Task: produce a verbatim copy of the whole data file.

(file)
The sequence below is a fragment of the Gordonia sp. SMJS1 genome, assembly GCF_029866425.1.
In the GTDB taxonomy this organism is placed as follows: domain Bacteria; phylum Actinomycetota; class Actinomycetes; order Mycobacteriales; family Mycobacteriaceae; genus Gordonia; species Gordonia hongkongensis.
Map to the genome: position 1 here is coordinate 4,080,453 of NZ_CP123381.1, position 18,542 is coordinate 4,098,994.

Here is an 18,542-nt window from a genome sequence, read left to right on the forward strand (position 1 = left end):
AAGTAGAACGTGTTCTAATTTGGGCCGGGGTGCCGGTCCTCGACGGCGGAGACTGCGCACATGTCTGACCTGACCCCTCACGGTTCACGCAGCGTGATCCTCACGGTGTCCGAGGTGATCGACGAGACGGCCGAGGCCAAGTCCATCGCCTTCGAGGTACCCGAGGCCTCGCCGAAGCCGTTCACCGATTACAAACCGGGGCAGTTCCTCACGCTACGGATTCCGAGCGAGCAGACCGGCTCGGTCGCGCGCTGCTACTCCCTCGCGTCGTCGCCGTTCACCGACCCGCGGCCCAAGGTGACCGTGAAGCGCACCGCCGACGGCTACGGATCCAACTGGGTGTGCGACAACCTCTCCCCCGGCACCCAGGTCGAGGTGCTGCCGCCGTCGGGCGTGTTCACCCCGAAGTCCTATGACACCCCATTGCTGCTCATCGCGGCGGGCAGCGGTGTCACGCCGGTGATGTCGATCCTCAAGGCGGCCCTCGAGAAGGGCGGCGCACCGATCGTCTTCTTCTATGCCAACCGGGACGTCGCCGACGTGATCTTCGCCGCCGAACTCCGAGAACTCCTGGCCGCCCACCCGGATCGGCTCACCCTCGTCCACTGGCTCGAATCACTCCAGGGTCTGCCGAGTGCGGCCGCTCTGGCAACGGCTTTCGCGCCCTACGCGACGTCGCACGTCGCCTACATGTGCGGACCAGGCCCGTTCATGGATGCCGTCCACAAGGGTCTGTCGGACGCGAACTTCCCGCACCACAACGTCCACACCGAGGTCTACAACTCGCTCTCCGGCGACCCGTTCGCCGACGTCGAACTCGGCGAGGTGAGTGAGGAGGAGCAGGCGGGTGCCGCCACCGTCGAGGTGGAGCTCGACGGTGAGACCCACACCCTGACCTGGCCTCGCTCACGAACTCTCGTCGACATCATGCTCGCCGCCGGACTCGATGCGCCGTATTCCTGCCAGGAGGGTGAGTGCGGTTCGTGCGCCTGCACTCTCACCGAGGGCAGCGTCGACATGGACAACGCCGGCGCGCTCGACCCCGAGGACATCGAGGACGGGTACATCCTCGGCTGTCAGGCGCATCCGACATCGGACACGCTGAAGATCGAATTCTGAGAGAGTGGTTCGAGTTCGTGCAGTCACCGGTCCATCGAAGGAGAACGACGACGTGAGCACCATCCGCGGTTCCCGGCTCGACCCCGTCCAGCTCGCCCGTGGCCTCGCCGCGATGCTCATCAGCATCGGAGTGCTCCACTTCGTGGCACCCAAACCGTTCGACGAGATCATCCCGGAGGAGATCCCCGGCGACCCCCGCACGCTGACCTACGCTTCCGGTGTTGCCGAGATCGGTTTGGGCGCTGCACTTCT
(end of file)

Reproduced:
The sequence below is a fragment of the Gordonia sp. SMJS1 genome, assembly GCF_029866425.1.
In the GTDB taxonomy this organism is placed as follows: domain Bacteria; phylum Actinomycetota; class Actinomycetes; order Mycobacteriales; family Mycobacteriaceae; genus Gordonia; species Gordonia hongkongensis.
Map to the genome: position 1 here is coordinate 4,080,453 of NZ_CP123381.1, position 18,542 is coordinate 4,098,994.

Here is an 18,542-nt window from a genome sequence, read left to right on the forward strand (position 1 = left end):
AAGTAGAACGTGTTCTAATTTGGGCCGGGGTGCCGGTCCTCGACGGCGGAGACTGCGCACATGTCTGACCTGACCCCTCACGGTTCACGCAGCGTGATCCTCACGGTGTCCGAGGTGATCGACGAGACGGCCGAGGCCAAGTCCATCGCCTTCGAGGTACCCGAGGCCTCGCCGAAGCCGTTCACCGATTACAAACCGGGGCAGTTCCTCACGCTACGGATTCCGAGCGAGCAGACCGGCTCGGTCGCGCGCTGCTACTCCCTCGCGTCGTCGCCGTTCACCGACCCGCGGCCCAAGGTGACCGTGAAGCGCACCGCCGACGGCTACGGATCCAACTGGGTGTGCGACAACCTCTCCCCCGGCACCCAGGTCGAGGTGCTGCCGCCGTCGGGCGTGTTCACCCCGAAGTCCTATGACACCCCATTGCTGCTCATCGCGGCGGGCAGCGGTGTCACGCCGGTGATGTCGATCCTCAAGGCGGCCCTCGAGAAGGGCGGCGCACCGATCGTCTTCTTCTATGCCAACCGGGACGTCGCCGACGTGATCTTCGCCGCCGAACTCCGAGAACTCCTGGCCGCCCACCCGGATCGGCTCACCCTCGTCCACTGGCTCGAATCACTCCAGGGTCTGCCGAGTGCGGCCGCTCTGGCAACGGCTTTCGCGCCCTACGCGACGTCGCACGTCGCCTACATGTGCGGACCAGGCCCGTTCATGGATGCCGTCCACAAGGGTCTGTCGGACGCGAACTTCCCGCACCACAACGTCCACACCGAGGTCTACAACTCGCTCTCCGGCGACCCGTTCGCCGACGTCGAACTCGGCGAGGTGAGTGAGGAGGAGCAGGCGGGTGCCGCCACCGTCGAGGTGGAGCTCGACGGTGAGACCCACACCCTGACCTGGCCTCGCTCACGAACTCTCGTCGACATCATGCTCGCCGCCGGACTCGATGCGCCGTATTCCTGCCAGGAGGGTGAGTGCGGTTCGTGCGCCTGCACTCTCACCGAGGGCAGCGTCGACATGGACAACGCCGGCGCGCTCGACCCCGAGGACATCGAGGACGGGTACATCCTCGGCTGTCAGGCGCATCCGACATCGGACACGCTGAAGATCGAATTCTGAGAGAGTGGTTCGAGTTCGTGCAGTCACCGGTCCATCGAAGGAGAACGACGACGTGAGCACCATCCGCGGTTCCCGGCTCGACCCCGTCCAGCTCGCCCGTGGCCTCGCCGCGATGCTCATCAGCATCGGAGTGCTCCACTTCGTGGCACCCAAACCGTTCGACGAGATCATCCCGGAGGAGATCCCCGGCGACCCCCGCACGCTGACCTACGCTTCCGGTGTTGCCGAGATCGGTTTGGGCGCTGCACTTCT